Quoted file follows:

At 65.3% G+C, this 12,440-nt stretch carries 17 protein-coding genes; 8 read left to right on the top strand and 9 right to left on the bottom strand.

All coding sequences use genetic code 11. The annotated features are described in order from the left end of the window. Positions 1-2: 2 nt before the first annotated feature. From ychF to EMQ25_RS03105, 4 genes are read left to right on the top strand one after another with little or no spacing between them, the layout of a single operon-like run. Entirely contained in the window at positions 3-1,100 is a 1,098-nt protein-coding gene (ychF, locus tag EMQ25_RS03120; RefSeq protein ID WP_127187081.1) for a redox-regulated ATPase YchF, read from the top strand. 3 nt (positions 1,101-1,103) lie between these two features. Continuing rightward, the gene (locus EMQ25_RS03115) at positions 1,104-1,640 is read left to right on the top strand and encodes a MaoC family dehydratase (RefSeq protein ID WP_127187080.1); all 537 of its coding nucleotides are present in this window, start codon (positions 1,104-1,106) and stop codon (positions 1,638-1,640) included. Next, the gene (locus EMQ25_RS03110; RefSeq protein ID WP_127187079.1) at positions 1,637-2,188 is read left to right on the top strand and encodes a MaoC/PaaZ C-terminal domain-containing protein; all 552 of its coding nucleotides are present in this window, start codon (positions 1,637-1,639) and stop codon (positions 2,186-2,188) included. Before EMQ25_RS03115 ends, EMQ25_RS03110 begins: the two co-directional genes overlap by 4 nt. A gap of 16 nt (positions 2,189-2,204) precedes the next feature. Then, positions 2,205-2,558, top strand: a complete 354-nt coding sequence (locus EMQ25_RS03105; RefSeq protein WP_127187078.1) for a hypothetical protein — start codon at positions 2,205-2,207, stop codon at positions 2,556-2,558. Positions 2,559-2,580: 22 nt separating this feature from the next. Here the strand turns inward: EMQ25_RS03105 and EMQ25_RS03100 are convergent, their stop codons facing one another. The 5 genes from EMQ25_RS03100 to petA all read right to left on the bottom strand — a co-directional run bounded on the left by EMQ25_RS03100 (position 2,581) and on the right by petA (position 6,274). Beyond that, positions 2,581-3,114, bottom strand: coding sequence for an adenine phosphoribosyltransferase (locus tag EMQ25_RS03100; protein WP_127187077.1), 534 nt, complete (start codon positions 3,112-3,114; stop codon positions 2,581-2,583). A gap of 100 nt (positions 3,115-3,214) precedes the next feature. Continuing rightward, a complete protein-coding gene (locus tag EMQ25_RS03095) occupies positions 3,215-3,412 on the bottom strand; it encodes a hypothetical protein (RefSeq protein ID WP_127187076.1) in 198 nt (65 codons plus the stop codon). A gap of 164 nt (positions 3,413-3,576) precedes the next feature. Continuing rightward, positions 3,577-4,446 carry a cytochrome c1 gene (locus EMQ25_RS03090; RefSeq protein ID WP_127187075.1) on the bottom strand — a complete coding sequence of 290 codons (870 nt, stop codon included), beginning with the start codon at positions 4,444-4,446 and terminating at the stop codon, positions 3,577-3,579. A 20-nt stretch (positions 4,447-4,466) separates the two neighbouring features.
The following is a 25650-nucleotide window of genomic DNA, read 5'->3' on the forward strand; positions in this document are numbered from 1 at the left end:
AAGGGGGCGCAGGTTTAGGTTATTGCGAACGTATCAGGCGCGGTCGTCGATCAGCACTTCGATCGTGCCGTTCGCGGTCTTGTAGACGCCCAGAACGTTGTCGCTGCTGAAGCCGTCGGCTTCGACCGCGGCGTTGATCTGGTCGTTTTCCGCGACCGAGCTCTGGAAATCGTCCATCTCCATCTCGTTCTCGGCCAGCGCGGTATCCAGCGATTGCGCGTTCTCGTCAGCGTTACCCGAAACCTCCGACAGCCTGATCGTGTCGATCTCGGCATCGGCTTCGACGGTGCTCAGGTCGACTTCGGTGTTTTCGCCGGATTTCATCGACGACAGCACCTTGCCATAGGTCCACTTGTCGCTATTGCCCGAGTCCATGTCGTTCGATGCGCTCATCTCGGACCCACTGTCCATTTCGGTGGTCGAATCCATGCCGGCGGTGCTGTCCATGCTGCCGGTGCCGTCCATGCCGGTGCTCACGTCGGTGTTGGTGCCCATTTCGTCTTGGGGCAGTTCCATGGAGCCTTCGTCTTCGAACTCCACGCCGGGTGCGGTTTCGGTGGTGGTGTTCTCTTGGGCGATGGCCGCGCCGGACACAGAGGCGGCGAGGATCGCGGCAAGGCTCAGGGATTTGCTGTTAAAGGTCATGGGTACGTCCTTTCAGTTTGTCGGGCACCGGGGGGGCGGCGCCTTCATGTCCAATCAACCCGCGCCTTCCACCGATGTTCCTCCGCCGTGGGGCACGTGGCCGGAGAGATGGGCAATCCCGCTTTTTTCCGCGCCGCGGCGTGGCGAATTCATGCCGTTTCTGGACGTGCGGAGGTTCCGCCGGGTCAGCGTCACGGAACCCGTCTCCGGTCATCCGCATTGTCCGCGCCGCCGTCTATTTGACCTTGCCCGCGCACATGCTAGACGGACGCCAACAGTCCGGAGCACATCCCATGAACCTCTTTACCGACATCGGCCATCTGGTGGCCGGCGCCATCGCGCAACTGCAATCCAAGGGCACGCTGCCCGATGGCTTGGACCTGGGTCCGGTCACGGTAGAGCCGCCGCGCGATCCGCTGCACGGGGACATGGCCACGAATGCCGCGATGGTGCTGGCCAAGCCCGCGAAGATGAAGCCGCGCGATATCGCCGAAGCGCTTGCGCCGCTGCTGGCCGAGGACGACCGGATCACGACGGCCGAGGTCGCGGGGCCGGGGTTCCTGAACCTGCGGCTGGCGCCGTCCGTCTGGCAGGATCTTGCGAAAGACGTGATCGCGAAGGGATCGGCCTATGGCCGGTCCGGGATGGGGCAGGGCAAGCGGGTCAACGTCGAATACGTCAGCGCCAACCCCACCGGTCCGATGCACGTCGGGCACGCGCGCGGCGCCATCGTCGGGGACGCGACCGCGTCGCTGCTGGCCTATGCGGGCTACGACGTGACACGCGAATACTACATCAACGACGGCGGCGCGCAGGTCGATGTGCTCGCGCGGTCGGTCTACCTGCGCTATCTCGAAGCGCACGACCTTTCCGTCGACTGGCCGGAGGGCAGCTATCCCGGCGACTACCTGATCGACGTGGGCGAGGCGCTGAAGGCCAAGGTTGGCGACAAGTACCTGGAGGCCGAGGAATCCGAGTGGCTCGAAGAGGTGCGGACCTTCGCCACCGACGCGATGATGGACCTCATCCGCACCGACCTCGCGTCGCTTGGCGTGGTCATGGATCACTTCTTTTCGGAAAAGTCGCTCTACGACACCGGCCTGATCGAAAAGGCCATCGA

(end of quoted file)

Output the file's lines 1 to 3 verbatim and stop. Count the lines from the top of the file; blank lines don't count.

At 65.3% G+C, this 12,440-nt stretch carries 17 protein-coding genes; 8 read left to right on the top strand and 9 right to left on the bottom strand.

All coding sequences use genetic code 11. The annotated features are described in order from the left end of the window. Positions 1-2: 2 nt before the first annotated feature. From ychF to EMQ25_RS03105, 4 genes are read left to right on the top strand one after another with little or no spacing between them, the layout of a single operon-like run. Entirely contained in the window at positions 3-1,100 is a 1,098-nt protein-coding gene (ychF, locus tag EMQ25_RS03120; RefSeq protein ID WP_127187081.1) for a redox-regulated ATPase YchF, read from the top strand. 3 nt (positions 1,101-1,103) lie between these two features. Continuing rightward, the gene (locus EMQ25_RS03115) at positions 1,104-1,640 is read left to right on the top strand and encodes a MaoC family dehydratase (RefSeq protein ID WP_127187080.1); all 537 of its coding nucleotides are present in this window, start codon (positions 1,104-1,106) and stop codon (positions 1,638-1,640) included. Next, the gene (locus EMQ25_RS03110; RefSeq protein ID WP_127187079.1) at positions 1,637-2,188 is read left to right on the top strand and encodes a MaoC/PaaZ C-terminal domain-containing protein; all 552 of its coding nucleotides are present in this window, start codon (positions 1,637-1,639) and stop codon (positions 2,186-2,188) included. Before EMQ25_RS03115 ends, EMQ25_RS03110 begins: the two co-directional genes overlap by 4 nt. A gap of 16 nt (positions 2,189-2,204) precedes the next feature. Then, positions 2,205-2,558, top strand: a complete 354-nt coding sequence (locus EMQ25_RS03105; RefSeq protein WP_127187078.1) for a hypothetical protein — start codon at positions 2,205-2,207, stop codon at positions 2,556-2,558. Positions 2,559-2,580: 22 nt separating this feature from the next. Here the strand turns inward: EMQ25_RS03105 and EMQ25_RS03100 are convergent, their stop codons facing one another. The 5 genes from EMQ25_RS03100 to petA all read right to left on the bottom strand — a co-directional run bounded on the left by EMQ25_RS03100 (position 2,581) and on the right by petA (position 6,274). Beyond that, positions 2,581-3,114, bottom strand: coding sequence for an adenine phosphoribosyltransferase (locus tag EMQ25_RS03100; protein WP_127187077.1), 534 nt, complete (start codon positions 3,112-3,114; stop codon positions 2,581-2,583). A gap of 100 nt (positions 3,115-3,214) precedes the next feature. Continuing rightward, a complete protein-coding gene (locus tag EMQ25_RS03095) occupies positions 3,215-3,412 on the bottom strand; it encodes a hypothetical protein (RefSeq protein ID WP_127187076.1) in 198 nt (65 codons plus the stop codon). A gap of 164 nt (positions 3,413-3,576) precedes the next feature. Continuing rightward, positions 3,577-4,446 carry a cytochrome c1 gene (locus EMQ25_RS03090; RefSeq protein ID WP_127187075.1) on the bottom strand — a complete coding sequence of 290 codons (870 nt, stop codon included), beginning with the start codon at positions 4,444-4,446 and terminating at the stop codon, positions 3,577-3,579. A 20-nt stretch (positions 4,447-4,466) separates the two neighbouring features.
The following is a 25650-nucleotide window of genomic DNA, read 5'->3' on the forward strand; positions in this document are numbered from 1 at the left end: